The braking pressures in the front wheels supply, in a first approximation, a measure of the used braking force, the difference Δp of the pressures consequently supplies a measure for the brake yawing moment. Rear-axle steering angle δ produces an opposing moment about vertical vehicle axle that compensates for the brake yawing moment given a suitable configuration. The steady-state relationship between δ and Δp is described by proportionality factor kp.
Since the brake pressures may be constantly modulated during an ABS braking, a rear axle steering control having only the abovementioned proportionality may react very irregularly. Therefore, a filtering may be provided before the pressure difference is calculated. This difference first overcomes a significant threshold (dead zone) before the control becomes active; this measure may also be intended to prevent steering irregularity in the case of small disturbances.
Measured braking pressures Pvl and Pvr are filtered in two stages.
Disturbances caused by measuring noise (peaks, A/D errors) are to be suppressed in pre-filter 1, 1′ by variably restricting the pressure change rate. The increase limit remains at smaller values when there is frequent change of pressure build-up and decrease. Given a change having the same sign over a longer period of time, the increase limit is continuously increased to a maximum value.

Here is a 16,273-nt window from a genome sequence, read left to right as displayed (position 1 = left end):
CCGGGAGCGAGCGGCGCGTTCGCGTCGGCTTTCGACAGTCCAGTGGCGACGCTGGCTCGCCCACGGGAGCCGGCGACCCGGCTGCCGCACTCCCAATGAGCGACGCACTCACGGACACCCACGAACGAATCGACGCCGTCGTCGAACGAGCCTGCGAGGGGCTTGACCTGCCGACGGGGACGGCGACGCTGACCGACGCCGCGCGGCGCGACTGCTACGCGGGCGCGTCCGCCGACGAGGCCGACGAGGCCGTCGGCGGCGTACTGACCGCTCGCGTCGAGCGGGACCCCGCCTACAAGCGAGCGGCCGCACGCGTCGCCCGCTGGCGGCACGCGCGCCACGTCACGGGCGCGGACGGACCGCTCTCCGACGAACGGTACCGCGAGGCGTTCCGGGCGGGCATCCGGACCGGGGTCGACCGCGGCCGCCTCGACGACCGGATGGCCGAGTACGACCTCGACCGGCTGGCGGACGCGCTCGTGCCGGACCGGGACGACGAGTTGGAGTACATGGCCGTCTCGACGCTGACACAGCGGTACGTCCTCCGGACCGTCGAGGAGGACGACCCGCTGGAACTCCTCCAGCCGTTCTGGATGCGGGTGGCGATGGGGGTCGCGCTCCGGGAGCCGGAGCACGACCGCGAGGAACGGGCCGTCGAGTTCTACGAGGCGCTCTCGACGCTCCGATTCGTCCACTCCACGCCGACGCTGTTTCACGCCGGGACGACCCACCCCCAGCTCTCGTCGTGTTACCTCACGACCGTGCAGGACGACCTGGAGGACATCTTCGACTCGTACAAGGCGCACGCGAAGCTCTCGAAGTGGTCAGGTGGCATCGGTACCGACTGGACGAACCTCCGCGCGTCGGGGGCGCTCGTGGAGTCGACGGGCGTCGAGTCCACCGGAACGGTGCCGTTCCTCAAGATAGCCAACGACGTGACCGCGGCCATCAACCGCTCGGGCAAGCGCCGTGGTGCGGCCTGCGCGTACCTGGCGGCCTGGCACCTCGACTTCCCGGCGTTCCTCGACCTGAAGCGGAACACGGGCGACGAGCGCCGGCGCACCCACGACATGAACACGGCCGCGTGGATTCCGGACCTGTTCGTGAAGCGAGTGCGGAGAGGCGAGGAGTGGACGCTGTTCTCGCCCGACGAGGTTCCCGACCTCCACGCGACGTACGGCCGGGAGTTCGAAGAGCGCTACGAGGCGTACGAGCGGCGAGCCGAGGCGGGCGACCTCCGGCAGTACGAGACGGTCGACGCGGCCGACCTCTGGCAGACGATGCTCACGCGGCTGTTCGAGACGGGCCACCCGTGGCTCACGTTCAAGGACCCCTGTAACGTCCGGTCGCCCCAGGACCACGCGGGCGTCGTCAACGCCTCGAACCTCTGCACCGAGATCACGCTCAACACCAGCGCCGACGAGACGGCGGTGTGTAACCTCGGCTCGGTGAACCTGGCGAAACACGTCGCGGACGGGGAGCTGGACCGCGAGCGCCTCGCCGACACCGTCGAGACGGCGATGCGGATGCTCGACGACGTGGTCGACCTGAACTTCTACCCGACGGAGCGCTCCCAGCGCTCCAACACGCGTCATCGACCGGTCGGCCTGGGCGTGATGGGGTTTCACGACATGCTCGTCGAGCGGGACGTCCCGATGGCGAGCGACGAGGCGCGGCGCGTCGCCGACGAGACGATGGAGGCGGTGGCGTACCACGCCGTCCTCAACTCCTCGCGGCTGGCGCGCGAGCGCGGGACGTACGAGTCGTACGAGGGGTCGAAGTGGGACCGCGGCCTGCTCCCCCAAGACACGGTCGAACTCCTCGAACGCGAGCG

Decay filters 2 and 2′ may be configured for the relationships between ABS control cycles (ABS control cycles with series of pulses) and rear-wheel steering. So that the rear-wheel steering angle does not directly follow the pressure jumps in particular in the pressure reduction phases, a decrease of the filtered braking pressures is only allowed very slowly during the first pressure reduction after a pressure increase phase. After a predefined time (e.g. 100 ms) elapses, the time constant of the low pass filter is switched over so that the filtered value (output of block 2 or 2′) approaches the output quantities of pre-filter 1 (1′) more quickly.